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  • Yoshihiro Yonekawa,

    Affiliations: Ophthalmology, Massachusetts Eye and Ear Infirmary, Boston, Massachusetts, United States of America, Ophthalmology, Weill Cornell Medical College, New York, New York, United States of America

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  • Evangelia E. Tsironi,

    Affiliation: Medicine, University of Thessaly, Larissa, Greece

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  • Maria G. Kotoula,

    Affiliation: Medicine, University of Thessaly, Larissa, Greece

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  • Fani Zacharaki,

    Affiliation: Medicine, University of Thessaly, Larissa, Greece

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  • Nissa Mollema,

    Affiliation: Genetics, Cell Biology, and Anatomy, University of Nebraska Medical Center, Omaha, Nebraska, United States of America

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  • Yang Yuan,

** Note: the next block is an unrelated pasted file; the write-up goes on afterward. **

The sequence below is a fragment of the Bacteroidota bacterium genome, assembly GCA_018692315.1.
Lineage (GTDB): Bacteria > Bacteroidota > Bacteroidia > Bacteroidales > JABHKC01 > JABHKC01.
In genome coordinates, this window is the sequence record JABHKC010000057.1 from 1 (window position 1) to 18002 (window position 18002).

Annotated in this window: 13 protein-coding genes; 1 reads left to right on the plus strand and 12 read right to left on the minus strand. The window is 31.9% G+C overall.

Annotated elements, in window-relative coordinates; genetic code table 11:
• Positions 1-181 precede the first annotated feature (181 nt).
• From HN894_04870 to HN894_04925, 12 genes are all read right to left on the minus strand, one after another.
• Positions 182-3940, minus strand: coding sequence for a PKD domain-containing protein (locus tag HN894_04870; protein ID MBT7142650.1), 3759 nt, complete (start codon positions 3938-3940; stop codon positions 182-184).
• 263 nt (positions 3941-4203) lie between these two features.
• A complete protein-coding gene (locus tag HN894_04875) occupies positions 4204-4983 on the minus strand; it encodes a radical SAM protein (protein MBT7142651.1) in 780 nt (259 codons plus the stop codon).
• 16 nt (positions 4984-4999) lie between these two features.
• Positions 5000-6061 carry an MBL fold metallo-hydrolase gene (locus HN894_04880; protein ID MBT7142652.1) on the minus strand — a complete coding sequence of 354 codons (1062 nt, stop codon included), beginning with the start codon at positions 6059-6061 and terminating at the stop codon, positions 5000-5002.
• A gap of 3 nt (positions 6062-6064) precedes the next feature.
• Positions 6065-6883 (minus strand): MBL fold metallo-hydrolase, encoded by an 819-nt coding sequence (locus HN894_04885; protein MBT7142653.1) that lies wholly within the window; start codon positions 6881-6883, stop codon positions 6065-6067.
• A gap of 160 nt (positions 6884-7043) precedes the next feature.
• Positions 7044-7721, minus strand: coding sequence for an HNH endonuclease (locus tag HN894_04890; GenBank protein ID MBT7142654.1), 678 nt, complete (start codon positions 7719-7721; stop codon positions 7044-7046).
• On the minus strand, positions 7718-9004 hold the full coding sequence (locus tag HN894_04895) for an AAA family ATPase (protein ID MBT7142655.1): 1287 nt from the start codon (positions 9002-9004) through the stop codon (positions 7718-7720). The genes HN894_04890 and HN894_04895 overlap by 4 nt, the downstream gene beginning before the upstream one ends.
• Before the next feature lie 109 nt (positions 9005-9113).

Affiliation: Genetics, Cell Biology, and Anatomy, University of Nebraska Medical Center, Omaha, Nebraska, United States of America

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  • Joan W. Miller,

    Affiliation: Ophthalmology, Massachusetts Eye and Ear Infirmary, Boston, Massachusetts, United States of America

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  • Neena B. Haider,

    Affiliation: Genetics, Cell Biology, and Anatomy, University of Nebraska Medical Center, Omaha, Nebraska, United States of America

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  • Gregory S. Hageman,

    Affiliation: Ophthalmology and Visual Sciences, John A. Moran Eye Center, Center for Translational Medicine, University of Utah, Salt Lake City, Utah, United States of America

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  • Ivana K. Kim,